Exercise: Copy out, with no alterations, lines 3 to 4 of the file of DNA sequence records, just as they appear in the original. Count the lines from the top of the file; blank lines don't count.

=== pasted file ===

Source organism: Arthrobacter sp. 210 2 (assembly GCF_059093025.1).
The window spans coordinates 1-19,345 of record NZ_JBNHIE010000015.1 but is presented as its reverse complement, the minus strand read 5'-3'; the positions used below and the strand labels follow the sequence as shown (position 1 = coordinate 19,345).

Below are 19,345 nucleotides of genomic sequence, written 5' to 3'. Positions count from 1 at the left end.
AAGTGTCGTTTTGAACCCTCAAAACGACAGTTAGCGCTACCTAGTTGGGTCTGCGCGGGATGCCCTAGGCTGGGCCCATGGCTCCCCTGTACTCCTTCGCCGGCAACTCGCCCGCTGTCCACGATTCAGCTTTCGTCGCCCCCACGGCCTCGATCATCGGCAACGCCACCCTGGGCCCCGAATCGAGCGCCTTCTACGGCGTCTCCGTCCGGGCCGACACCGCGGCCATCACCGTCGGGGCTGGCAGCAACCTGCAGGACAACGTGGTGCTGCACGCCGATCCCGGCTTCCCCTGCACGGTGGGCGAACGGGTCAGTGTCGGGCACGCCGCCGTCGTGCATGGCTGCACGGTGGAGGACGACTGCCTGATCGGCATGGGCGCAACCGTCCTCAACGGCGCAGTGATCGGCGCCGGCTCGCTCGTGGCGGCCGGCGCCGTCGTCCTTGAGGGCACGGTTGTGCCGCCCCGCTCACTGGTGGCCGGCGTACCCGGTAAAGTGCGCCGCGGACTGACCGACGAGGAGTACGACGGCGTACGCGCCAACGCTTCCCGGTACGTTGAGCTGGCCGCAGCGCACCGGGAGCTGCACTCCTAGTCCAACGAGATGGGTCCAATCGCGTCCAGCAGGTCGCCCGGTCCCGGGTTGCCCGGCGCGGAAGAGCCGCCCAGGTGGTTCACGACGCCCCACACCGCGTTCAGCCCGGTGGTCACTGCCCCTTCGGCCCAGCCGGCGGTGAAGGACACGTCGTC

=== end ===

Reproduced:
Below are 19,345 nucleotides of genomic sequence, written 5' to 3'. Positions count from 1 at the left end.
AAGTGTCGTTTTGAACCCTCAAAACGACAGTTAGCGCTACCTAGTTGGGTCTGCGCGGGATGCCCTAGGCTGGGCCCATGGCTCCCCTGTACTCCTTCGCCGGCAACTCGCCCGCTGTCCACGATTCAGCTTTCGTCGCCCCCACGGCCTCGATCATCGGCAACGCCACCCTGGGCCCCGAATCGAGCGCCTTCTACGGCGTCTCCGTCCGGGCCGACACCGCGGCCATCACCGTCGGGGCTGGCAGCAACCTGCAGGACAACGTGGTGCTGCACGCCGATCCCGGCTTCCCCTGCACGGTGGGCGAACGGGTCAGTGTCGGGCACGCCGCCGTCGTGCATGGCTGCACGGTGGAGGACGACTGCCTGATCGGCATGGGCGCAACCGTCCTCAACGGCGCAGTGATCGGCGCCGGCTCGCTCGTGGCGGCCGGCGCCGTCGTCCTTGAGGGCACGGTTGTGCCGCCCCGCTCACTGGTGGCCGGCGTACCCGGTAAAGTGCGCCGCGGACTGACCGACGAGGAGTACGACGGCGTACGCGCCAACGCTTCCCGGTACGTTGAGCTGGCCGCAGCGCACCGGGAGCTGCACTCCTAGTCCAACGAGATGGGTCCAATCGCGTCCAGCAGGTCGCCCGGTCCCGGGTTGCCCGGCGCGGAAGAGCCGCCCAGGTGGTTCACGACGCCCCACACCGCGTTCAGCCCGGTGGTCACTGCCCCTTCGGCCCAGCCGGCGGTGAAGGACACGTCGTC